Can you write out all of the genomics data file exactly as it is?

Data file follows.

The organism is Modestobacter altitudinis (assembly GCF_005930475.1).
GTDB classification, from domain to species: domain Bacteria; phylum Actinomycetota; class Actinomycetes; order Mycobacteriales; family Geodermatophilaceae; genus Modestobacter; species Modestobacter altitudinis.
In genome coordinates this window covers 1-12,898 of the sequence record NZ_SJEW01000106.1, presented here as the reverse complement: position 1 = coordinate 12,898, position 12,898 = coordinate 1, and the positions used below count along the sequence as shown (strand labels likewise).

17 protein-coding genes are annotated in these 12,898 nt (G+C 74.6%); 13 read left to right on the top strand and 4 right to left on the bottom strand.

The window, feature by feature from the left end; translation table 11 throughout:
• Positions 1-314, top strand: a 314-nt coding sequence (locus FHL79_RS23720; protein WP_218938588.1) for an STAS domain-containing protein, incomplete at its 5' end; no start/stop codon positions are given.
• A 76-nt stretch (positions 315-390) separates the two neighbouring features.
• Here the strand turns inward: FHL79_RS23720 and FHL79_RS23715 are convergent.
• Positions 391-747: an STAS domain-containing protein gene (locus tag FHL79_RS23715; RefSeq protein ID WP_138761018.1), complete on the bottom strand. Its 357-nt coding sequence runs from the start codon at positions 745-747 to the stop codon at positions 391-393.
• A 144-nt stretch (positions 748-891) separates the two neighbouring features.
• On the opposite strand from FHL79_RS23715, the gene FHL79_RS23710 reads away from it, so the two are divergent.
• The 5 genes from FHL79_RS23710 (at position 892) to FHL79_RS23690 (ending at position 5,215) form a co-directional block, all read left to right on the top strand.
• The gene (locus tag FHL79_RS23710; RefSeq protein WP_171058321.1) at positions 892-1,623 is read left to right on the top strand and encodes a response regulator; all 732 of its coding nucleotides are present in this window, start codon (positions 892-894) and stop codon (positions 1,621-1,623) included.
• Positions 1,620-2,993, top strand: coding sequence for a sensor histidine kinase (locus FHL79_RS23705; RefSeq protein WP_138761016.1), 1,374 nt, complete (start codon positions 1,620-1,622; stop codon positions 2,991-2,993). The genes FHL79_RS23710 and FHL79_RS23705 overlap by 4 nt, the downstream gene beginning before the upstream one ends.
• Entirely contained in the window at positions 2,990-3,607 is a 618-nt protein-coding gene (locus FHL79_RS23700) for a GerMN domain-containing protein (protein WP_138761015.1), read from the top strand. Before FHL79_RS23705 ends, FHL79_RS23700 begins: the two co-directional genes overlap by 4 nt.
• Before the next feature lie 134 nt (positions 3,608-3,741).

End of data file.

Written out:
The organism is Modestobacter altitudinis (assembly GCF_005930475.1).
GTDB classification, from domain to species: domain Bacteria; phylum Actinomycetota; class Actinomycetes; order Mycobacteriales; family Geodermatophilaceae; genus Modestobacter; species Modestobacter altitudinis.
In genome coordinates this window covers 1-12,898 of the sequence record NZ_SJEW01000106.1, presented here as the reverse complement: position 1 = coordinate 12,898, position 12,898 = coordinate 1, and the positions used below count along the sequence as shown (strand labels likewise).

17 protein-coding genes are annotated in these 12,898 nt (G+C 74.6%); 13 read left to right on the top strand and 4 right to left on the bottom strand.

The window, feature by feature from the left end; translation table 11 throughout:
• Positions 1-314, top strand: a 314-nt coding sequence (locus FHL79_RS23720; protein WP_218938588.1) for an STAS domain-containing protein, incomplete at its 5' end; no start/stop codon positions are given.
• A 76-nt stretch (positions 315-390) separates the two neighbouring features.
• Here the strand turns inward: FHL79_RS23720 and FHL79_RS23715 are convergent.
• Positions 391-747: an STAS domain-containing protein gene (locus tag FHL79_RS23715; RefSeq protein ID WP_138761018.1), complete on the bottom strand. Its 357-nt coding sequence runs from the start codon at positions 745-747 to the stop codon at positions 391-393.
• A 144-nt stretch (positions 748-891) separates the two neighbouring features.
• On the opposite strand from FHL79_RS23715, the gene FHL79_RS23710 reads away from it, so the two are divergent.
• The 5 genes from FHL79_RS23710 (at position 892) to FHL79_RS23690 (ending at position 5,215) form a co-directional block, all read left to right on the top strand.
• The gene (locus tag FHL79_RS23710; RefSeq protein WP_171058321.1) at positions 892-1,623 is read left to right on the top strand and encodes a response regulator; all 732 of its coding nucleotides are present in this window, start codon (positions 892-894) and stop codon (positions 1,621-1,623) included.
• Positions 1,620-2,993, top strand: coding sequence for a sensor histidine kinase (locus FHL79_RS23705; RefSeq protein WP_138761016.1), 1,374 nt, complete (start codon positions 1,620-1,622; stop codon positions 2,991-2,993). The genes FHL79_RS23710 and FHL79_RS23705 overlap by 4 nt, the downstream gene beginning before the upstream one ends.
• Entirely contained in the window at positions 2,990-3,607 is a 618-nt protein-coding gene (locus FHL79_RS23700) for a GerMN domain-containing protein (protein WP_138761015.1), read from the top strand. Before FHL79_RS23705 ends, FHL79_RS23700 begins: the two co-directional genes overlap by 4 nt.
• Before the next feature lie 134 nt (positions 3,608-3,741).